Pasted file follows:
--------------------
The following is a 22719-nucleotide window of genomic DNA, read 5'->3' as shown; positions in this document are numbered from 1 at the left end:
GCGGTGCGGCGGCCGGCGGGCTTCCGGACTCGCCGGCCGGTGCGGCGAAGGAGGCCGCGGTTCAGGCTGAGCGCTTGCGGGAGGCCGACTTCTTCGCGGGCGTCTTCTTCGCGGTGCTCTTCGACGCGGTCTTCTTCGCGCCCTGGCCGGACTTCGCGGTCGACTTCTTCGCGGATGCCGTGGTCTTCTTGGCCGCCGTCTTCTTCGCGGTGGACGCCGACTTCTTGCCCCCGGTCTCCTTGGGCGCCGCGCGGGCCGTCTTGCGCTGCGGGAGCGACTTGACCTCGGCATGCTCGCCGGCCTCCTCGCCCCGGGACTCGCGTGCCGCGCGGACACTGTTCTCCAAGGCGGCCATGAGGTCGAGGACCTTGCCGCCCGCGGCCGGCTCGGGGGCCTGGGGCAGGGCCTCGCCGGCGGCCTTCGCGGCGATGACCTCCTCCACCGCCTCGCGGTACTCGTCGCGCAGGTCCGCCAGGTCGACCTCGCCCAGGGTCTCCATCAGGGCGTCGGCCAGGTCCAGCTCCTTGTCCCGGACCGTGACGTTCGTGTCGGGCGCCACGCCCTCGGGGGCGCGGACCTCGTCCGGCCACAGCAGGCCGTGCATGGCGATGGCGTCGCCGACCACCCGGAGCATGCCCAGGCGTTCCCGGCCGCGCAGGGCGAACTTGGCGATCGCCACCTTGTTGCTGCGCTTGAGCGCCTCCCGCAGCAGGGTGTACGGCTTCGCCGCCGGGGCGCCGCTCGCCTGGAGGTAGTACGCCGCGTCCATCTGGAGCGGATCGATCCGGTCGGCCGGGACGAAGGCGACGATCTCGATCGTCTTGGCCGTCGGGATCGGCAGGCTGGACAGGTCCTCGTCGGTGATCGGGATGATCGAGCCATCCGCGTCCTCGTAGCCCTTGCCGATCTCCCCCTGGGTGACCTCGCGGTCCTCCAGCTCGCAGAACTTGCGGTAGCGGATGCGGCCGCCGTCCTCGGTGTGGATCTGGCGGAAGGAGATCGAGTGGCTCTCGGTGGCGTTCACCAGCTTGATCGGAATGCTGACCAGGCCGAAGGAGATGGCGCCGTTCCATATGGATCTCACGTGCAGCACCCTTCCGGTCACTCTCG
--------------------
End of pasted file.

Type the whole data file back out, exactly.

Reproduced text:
The following is a 22719-nucleotide window of genomic DNA, read 5'->3' as shown; positions in this document are numbered from 1 at the left end:
GCGGTGCGGCGGCCGGCGGGCTTCCGGACTCGCCGGCCGGTGCGGCGAAGGAGGCCGCGGTTCAGGCTGAGCGCTTGCGGGAGGCCGACTTCTTCGCGGGCGTCTTCTTCGCGGTGCTCTTCGACGCGGTCTTCTTCGCGCCCTGGCCGGACTTCGCGGTCGACTTCTTCGCGGATGCCGTGGTCTTCTTGGCCGCCGTCTTCTTCGCGGTGGACGCCGACTTCTTGCCCCCGGTCTCCTTGGGCGCCGCGCGGGCCGTCTTGCGCTGCGGGAGCGACTTGACCTCGGCATGCTCGCCGGCCTCCTCGCCCCGGGACTCGCGTGCCGCGCGGACACTGTTCTCCAAGGCGGCCATGAGGTCGAGGACCTTGCCGCCCGCGGCCGGCTCGGGGGCCTGGGGCAGGGCCTCGCCGGCGGCCTTCGCGGCGATGACCTCCTCCACCGCCTCGCGGTACTCGTCGCGCAGGTCCGCCAGGTCGACCTCGCCCAGGGTCTCCATCAGGGCGTCGGCCAGGTCCAGCTCCTTGTCCCGGACCGTGACGTTCGTGTCGGGCGCCACGCCCTCGGGGGCGCGGACCTCGTCCGGCCACAGCAGGCCGTGCATGGCGATGGCGTCGCCGACCACCCGGAGCATGCCCAGGCGTTCCCGGCCGCGCAGGGCGAACTTGGCGATCGCCACCTTGTTGCTGCGCTTGAGCGCCTCCCGCAGCAGGGTGTACGGCTTCGCCGCCGGGGCGCCGCTCGCCTGGAGGTAGTACGCCGCGTCCATCTGGAGCGGATCGATCCGGTCGGCCGGGACGAAGGCGACGATCTCGATCGTCTTGGCCGTCGGGATCGGCAGGCTGGACAGGTCCTCGTCGGTGATCGGGATGATCGAGCCATCCGCGTCCTCGTAGCCCTTGCCGATCTCCCCCTGGGTGACCTCGCGGTCCTCCAGCTCGCAGAACTTGCGGTAGCGGATGCGGCCGCCGTCCTCGGTGTGGATCTGGCGGAAGGAGATCGAGTGGCTCTCGGTGGCGTTCACCAGCTTGATCGGAATGCTGACCAGGCCGAAGGAGATGGCGCCGTTCCATATGGATCTCACGTGCAGCACCCTTCCGGTCACTCTCG